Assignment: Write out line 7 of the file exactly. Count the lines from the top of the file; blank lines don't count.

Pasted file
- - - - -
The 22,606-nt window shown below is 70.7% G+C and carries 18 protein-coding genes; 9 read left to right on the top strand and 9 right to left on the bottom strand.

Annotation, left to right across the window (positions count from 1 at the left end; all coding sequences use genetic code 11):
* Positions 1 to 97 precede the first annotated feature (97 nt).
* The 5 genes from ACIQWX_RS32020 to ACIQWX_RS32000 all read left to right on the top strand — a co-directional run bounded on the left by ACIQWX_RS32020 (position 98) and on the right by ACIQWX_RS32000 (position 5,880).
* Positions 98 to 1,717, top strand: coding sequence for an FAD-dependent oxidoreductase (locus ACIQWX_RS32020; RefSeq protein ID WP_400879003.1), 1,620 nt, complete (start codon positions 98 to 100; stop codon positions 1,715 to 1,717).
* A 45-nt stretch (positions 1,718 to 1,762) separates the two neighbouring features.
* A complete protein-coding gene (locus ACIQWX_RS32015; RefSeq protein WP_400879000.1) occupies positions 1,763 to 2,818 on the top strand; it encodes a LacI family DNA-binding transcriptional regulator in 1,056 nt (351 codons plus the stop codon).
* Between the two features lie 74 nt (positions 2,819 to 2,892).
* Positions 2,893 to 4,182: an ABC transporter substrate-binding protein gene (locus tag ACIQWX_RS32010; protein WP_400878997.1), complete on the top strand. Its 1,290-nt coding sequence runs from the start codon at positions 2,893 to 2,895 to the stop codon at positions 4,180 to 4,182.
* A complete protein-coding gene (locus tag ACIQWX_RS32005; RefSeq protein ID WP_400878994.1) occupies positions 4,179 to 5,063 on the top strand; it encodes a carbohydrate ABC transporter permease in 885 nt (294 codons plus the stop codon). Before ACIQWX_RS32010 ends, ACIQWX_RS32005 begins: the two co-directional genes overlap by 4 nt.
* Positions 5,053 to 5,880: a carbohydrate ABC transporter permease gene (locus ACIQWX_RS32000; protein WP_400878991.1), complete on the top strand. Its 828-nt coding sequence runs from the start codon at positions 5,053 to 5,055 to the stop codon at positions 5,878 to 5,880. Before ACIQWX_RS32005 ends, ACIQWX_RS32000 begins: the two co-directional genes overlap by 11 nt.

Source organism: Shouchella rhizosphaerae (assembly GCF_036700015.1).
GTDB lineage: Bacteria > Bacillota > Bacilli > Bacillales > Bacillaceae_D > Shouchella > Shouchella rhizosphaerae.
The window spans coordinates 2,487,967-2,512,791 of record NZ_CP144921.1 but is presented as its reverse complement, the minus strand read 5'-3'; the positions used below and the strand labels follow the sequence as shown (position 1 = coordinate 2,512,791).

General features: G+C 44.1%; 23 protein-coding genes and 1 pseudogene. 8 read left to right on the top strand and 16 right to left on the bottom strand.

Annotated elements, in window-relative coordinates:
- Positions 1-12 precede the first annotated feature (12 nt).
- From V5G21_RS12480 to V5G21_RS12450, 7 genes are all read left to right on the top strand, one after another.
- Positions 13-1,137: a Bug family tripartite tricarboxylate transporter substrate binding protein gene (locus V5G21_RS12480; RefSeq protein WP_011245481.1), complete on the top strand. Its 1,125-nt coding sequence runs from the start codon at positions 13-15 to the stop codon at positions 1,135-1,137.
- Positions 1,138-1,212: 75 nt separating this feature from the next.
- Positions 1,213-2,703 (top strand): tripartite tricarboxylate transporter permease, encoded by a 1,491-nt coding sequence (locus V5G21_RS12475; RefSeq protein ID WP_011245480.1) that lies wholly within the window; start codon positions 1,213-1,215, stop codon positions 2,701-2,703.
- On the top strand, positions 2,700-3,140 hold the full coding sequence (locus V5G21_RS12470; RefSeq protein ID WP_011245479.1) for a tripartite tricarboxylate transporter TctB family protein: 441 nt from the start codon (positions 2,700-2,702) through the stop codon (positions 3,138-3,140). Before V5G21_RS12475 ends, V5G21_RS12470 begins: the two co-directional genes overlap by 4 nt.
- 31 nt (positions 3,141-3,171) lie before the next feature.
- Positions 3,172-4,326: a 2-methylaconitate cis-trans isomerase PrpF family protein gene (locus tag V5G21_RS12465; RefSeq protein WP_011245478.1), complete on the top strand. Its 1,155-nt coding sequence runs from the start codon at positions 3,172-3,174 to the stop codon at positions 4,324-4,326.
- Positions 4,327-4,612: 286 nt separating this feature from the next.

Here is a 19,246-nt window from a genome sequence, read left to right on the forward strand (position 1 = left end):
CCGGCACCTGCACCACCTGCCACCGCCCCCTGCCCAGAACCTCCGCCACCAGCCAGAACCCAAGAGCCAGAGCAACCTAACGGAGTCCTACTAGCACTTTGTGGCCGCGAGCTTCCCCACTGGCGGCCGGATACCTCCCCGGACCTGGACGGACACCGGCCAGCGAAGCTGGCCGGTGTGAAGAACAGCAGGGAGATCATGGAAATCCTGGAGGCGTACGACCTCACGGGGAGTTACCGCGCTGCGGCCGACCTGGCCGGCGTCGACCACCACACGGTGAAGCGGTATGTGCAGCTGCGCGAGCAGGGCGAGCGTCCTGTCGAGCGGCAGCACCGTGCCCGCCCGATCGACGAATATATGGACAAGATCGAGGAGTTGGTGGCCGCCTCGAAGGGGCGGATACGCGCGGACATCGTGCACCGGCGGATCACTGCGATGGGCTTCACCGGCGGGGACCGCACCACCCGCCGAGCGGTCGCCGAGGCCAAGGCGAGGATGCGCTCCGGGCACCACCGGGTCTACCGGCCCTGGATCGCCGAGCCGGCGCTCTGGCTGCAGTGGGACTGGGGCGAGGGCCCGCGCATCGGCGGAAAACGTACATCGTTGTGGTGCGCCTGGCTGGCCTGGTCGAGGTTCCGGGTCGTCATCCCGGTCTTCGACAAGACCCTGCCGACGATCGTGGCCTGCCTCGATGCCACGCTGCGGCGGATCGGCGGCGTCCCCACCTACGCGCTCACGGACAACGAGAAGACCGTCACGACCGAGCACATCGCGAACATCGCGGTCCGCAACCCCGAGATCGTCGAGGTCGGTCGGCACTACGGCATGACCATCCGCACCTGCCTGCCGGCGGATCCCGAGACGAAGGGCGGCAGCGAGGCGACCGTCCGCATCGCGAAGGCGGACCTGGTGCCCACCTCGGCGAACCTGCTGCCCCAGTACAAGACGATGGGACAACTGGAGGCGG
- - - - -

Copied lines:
* A complete protein-coding gene (locus ACIQWX_RS32015; RefSeq protein WP_400879000.1) occupies positions 1,763 to 2,818 on the top strand; it encodes a LacI family DNA-binding transcriptional regulator in 1,056 nt (351 codons plus the stop codon).